Ben Hogan Edge EX Irons

Thread starter #1

Hoganman1

Active member
Joined
Nov 24, 2018
Messages
326
I've been playing these for a little over a year and love them. I'm 72 with a 9.3 index. I bought the 4-PW with regular graphite shafts. While they are "game improvement" irons the lofts are not jacked-up. The four iron is 20* and there are 4* between each iron down to the 44* PW. They look great at address. I had Mizuno JPX 850s before these and while they were good, I prefer the Hogans. They're only available online and are a little cheaper than larger company's offerings. They also have a demo program that allows one to try before you buy.
 

Foxholer

Blackballed
Joined
Nov 16, 2011
Messages
24,168
A Hogan 6i was my first 'proper' steel shafted iron, courtesy of the Pro and my teacher at my first club. It felt quite a bit softer than my graphite shafted TM Firesoles, but the surprising thing was the 3 shots were all within 2 yards in actual distance! I was convinced that steel shafted irons were the way to go and haven't had graphite irons since.
As a fairly 'old school' iron player, I don't give a toss about the 'improd performance' of jacked lofts of current models. The feel from a well struck Miura forged iron is sufficient joy for me!
Good to see that Callaway are still keeping the Hogan brand separate.
 
Thread starter #5

Hoganman1

Active member
Joined
Nov 24, 2018
Messages
326
In old money, 20* is a 2 iron and 44* is an 8 iron.
This all began decades ago when KING COBRA introduced their new irons with stronger lofts. Today the number on the club is really meaningless. The Ben Hogan Company actually had sets that didn't have numbers. Each iron had the loft on the head like most wedges. The key is knowing how far you can play each iron regardless of what number is on the head. We have a par three at our club that is 145 yards. I play my six iron while others in my group play a seven or even an eight iron. However, we usually all leave the green having scored a three. That's all that matters when we settle the bets. Hogan said it best when asked how far he hit a six iron. He said that was the wrong question. The question should be how close.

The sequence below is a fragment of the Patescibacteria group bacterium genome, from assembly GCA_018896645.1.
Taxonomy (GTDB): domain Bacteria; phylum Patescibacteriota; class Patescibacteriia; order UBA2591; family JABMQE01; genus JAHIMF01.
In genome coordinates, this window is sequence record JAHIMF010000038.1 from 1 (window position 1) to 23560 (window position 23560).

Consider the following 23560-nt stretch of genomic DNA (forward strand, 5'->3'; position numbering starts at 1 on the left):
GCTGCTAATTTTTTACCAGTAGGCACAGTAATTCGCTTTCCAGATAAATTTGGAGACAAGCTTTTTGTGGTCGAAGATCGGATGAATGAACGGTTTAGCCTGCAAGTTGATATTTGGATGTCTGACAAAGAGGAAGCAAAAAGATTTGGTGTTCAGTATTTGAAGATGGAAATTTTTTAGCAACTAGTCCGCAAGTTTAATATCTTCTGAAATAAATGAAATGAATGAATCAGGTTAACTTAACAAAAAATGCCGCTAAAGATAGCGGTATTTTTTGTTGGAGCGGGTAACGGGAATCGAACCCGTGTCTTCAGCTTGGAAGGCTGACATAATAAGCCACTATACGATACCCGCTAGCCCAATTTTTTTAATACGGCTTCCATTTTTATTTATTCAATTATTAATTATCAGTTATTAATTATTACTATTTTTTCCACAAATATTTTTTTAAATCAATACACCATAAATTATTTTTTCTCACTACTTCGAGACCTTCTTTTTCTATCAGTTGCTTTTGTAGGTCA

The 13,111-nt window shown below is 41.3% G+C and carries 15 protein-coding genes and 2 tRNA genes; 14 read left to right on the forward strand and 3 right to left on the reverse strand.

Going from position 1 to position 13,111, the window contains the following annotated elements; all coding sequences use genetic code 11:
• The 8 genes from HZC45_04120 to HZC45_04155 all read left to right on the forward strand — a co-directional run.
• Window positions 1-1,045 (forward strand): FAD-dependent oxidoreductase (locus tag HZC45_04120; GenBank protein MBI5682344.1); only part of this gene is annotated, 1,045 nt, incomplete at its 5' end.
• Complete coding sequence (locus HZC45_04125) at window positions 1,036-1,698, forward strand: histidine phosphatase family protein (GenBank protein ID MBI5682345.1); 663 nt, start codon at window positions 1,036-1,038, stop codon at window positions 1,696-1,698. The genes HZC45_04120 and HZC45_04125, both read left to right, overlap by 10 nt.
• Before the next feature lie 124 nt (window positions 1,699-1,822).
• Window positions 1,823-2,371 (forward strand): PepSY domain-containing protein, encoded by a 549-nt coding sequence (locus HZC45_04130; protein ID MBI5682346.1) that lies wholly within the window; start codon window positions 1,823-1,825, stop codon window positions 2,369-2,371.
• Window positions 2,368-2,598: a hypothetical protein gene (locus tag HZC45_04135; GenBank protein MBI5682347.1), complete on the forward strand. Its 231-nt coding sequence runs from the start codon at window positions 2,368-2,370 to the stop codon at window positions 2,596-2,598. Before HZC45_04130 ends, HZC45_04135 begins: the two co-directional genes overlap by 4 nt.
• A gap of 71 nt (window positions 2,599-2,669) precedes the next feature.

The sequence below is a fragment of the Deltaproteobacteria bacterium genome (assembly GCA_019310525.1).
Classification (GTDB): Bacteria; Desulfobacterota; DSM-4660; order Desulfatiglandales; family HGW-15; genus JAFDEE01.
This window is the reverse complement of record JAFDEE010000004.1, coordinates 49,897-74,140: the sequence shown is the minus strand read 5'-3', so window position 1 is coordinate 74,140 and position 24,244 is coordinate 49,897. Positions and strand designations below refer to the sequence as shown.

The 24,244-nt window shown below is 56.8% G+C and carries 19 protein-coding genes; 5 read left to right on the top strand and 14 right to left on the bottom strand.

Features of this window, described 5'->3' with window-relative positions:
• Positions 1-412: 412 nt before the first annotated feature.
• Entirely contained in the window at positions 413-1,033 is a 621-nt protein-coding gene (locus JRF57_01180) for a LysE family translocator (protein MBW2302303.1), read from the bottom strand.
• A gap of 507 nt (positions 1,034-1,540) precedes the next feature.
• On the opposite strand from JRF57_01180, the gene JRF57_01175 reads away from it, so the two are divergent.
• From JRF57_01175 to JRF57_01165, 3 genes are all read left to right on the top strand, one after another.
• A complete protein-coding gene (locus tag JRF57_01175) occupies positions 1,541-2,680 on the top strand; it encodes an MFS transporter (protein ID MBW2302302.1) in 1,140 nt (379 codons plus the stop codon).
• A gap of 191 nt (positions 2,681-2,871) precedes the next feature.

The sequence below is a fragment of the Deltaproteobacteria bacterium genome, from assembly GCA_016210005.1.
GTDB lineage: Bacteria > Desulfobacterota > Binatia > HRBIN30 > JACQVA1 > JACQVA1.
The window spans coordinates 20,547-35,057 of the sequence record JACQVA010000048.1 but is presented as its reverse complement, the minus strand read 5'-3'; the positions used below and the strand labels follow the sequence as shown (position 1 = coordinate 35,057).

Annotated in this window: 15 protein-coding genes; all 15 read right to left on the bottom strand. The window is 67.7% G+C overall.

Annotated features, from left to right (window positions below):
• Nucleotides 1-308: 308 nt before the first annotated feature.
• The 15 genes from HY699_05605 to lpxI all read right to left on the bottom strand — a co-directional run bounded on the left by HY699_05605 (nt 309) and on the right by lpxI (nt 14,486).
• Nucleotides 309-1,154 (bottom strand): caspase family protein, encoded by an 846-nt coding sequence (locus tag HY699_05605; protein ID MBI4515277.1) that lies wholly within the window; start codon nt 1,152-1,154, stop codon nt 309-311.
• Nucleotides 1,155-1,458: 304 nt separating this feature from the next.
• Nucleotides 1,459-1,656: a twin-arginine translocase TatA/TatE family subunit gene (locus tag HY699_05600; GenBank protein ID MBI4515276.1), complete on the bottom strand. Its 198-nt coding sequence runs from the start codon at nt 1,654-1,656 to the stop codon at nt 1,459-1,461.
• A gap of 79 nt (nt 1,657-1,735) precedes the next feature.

Also, I stand corrected. The lofts on my irons are stronger than the standards of years ago. However, one guy I know plays Titleist T-400 irons. His eight iron is 29* which is about the same as my Hogan six iron.
 
Last edited:
Thread starter #6

Hoganman1

Active member
Joined
Nov 24, 2018
Messages
326
Well unfortunately Ben Hogan Golf has ceased building and selling clubs. I hate to see them go, but maybe they'll come back as they did once before. I'm just glad I got a set last year. My guess is they may sell off any inventory through some of the secondary market sites online. Ironically, they shut down twenty five years to the day the great Ben Hogan left us.
 

Foxholer

Blackballed
Joined
Nov 16, 2011
Messages
24,168
This all began decades ago when KING COBRA introduced their new irons with stronger lofts. Today the number on the club is really meaningless. The Ben Hogan Company actually had sets that didn't have numbers. Each iron had the loft on the head like most wedges. The key is knowing how far you can play each iron regardless of what number is on the head. We have a par three at our club that is 145 yards. I play my six iron while others in my group play a seven or even an eight iron. However, we usually all leave the green having scored a three. That's all that matters when we settle the bets. Hogan said it best when asked how far he hit a six iron. He said that was the wrong question. The question should be how close.

Also, I stand corrected. The lofts on my irons are stronger than the standards of years ago. However, one guy I know plays Titleist T-400 irons. His eight iron is 29* which is about the same as my Hogan six iron.
Or my 5 iron!
I recall that, a while ago, a PGAT Pro had clubs with no number, just lofts. Can't remember his name or the brand of clubs, but I'm certain they weren't Hogans.
 
Top